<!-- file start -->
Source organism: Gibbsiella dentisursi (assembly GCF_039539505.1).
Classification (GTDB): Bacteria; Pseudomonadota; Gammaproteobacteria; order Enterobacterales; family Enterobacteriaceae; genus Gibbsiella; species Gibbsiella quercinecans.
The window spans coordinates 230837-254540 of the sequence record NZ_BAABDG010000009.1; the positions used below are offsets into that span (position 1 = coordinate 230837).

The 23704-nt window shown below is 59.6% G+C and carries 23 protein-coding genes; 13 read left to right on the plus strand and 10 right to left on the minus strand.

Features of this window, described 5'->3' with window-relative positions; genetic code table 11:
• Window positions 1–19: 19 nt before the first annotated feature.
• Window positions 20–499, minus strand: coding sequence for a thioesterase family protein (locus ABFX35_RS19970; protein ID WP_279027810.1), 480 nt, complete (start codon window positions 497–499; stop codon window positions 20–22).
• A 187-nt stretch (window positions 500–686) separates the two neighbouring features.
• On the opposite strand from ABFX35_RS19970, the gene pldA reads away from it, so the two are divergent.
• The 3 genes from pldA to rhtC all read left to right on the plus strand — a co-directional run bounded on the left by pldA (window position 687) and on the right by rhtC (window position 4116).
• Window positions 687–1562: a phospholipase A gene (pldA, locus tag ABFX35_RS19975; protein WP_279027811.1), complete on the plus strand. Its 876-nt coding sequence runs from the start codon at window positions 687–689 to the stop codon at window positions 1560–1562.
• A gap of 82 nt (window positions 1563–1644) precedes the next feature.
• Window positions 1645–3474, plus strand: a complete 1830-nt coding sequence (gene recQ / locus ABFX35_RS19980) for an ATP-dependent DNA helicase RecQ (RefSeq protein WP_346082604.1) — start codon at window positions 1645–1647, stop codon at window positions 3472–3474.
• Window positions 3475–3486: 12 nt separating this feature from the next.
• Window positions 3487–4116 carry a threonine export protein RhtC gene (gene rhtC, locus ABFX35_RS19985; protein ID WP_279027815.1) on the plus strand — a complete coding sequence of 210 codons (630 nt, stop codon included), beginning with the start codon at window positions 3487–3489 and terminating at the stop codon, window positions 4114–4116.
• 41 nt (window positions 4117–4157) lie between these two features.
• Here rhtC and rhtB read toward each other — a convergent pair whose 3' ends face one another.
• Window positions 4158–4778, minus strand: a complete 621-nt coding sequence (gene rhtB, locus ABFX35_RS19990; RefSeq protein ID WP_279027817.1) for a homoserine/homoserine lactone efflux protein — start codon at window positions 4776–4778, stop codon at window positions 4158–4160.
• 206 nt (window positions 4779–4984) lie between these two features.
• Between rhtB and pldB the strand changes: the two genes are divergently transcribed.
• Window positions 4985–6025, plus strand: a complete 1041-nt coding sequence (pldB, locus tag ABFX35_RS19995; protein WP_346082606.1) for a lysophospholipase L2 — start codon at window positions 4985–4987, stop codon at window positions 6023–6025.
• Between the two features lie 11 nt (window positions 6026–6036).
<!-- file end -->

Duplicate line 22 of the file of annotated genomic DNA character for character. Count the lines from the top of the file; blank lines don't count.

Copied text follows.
• Between the two features lie 11 nt (window positions 6026–6036).